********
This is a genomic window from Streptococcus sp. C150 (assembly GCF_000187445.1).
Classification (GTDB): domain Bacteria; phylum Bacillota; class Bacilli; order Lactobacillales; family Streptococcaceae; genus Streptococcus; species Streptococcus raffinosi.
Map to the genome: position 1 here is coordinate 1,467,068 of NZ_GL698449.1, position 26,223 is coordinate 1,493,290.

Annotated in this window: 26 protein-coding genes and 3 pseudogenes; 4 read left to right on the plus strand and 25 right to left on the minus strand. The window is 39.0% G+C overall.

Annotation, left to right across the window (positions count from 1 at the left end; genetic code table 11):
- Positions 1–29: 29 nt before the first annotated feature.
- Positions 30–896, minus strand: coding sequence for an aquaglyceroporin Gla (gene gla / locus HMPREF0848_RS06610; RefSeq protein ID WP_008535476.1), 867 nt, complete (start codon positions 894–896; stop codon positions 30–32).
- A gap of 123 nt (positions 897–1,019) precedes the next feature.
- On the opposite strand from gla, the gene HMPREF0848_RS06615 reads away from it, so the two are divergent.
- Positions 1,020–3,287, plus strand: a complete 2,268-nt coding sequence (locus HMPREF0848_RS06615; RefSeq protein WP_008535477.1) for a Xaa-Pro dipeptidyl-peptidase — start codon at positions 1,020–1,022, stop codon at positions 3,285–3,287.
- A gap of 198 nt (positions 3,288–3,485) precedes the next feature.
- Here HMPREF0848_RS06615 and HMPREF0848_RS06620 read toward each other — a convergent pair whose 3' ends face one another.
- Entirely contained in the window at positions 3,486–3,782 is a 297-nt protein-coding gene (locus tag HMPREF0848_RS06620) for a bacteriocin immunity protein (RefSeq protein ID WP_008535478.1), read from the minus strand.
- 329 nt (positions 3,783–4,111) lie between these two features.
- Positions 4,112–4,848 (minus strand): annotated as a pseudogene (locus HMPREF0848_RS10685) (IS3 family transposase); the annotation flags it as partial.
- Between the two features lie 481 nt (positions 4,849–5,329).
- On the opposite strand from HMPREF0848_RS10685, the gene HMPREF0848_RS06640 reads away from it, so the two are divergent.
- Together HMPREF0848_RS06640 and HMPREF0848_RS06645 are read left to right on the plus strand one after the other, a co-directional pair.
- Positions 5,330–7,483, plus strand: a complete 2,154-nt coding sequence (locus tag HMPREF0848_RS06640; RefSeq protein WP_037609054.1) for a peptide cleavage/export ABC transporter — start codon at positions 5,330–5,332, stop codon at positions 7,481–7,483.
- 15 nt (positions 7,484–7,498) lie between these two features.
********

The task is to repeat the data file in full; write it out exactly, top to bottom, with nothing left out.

This is a genomic window from Streptococcus sp. C150 (assembly GCF_000187445.1).
Classification (GTDB): domain Bacteria; phylum Bacillota; class Bacilli; order Lactobacillales; family Streptococcaceae; genus Streptococcus; species Streptococcus raffinosi.
Map to the genome: position 1 here is coordinate 1,467,068 of NZ_GL698449.1, position 26,223 is coordinate 1,493,290.

Annotated in this window: 26 protein-coding genes and 3 pseudogenes; 4 read left to right on the plus strand and 25 right to left on the minus strand. The window is 39.0% G+C overall.

Annotation, left to right across the window (positions count from 1 at the left end; genetic code table 11):
- Positions 1–29: 29 nt before the first annotated feature.
- Positions 30–896, minus strand: coding sequence for an aquaglyceroporin Gla (gene gla / locus HMPREF0848_RS06610; RefSeq protein ID WP_008535476.1), 867 nt, complete (start codon positions 894–896; stop codon positions 30–32).
- A gap of 123 nt (positions 897–1,019) precedes the next feature.
- On the opposite strand from gla, the gene HMPREF0848_RS06615 reads away from it, so the two are divergent.
- Positions 1,020–3,287, plus strand: a complete 2,268-nt coding sequence (locus HMPREF0848_RS06615; RefSeq protein WP_008535477.1) for a Xaa-Pro dipeptidyl-peptidase — start codon at positions 1,020–1,022, stop codon at positions 3,285–3,287.
- A gap of 198 nt (positions 3,288–3,485) precedes the next feature.
- Here HMPREF0848_RS06615 and HMPREF0848_RS06620 read toward each other — a convergent pair whose 3' ends face one another.
- Entirely contained in the window at positions 3,486–3,782 is a 297-nt protein-coding gene (locus tag HMPREF0848_RS06620) for a bacteriocin immunity protein (RefSeq protein ID WP_008535478.1), read from the minus strand.
- 329 nt (positions 3,783–4,111) lie between these two features.
- Positions 4,112–4,848 (minus strand): annotated as a pseudogene (locus HMPREF0848_RS10685) (IS3 family transposase); the annotation flags it as partial.
- Between the two features lie 481 nt (positions 4,849–5,329).
- On the opposite strand from HMPREF0848_RS10685, the gene HMPREF0848_RS06640 reads away from it, so the two are divergent.
- Together HMPREF0848_RS06640 and HMPREF0848_RS06645 are read left to right on the plus strand one after the other, a co-directional pair.
- Positions 5,330–7,483, plus strand: a complete 2,154-nt coding sequence (locus tag HMPREF0848_RS06640; RefSeq protein WP_037609054.1) for a peptide cleavage/export ABC transporter — start codon at positions 5,330–5,332, stop codon at positions 7,481–7,483.
- 15 nt (positions 7,484–7,498) lie between these two features.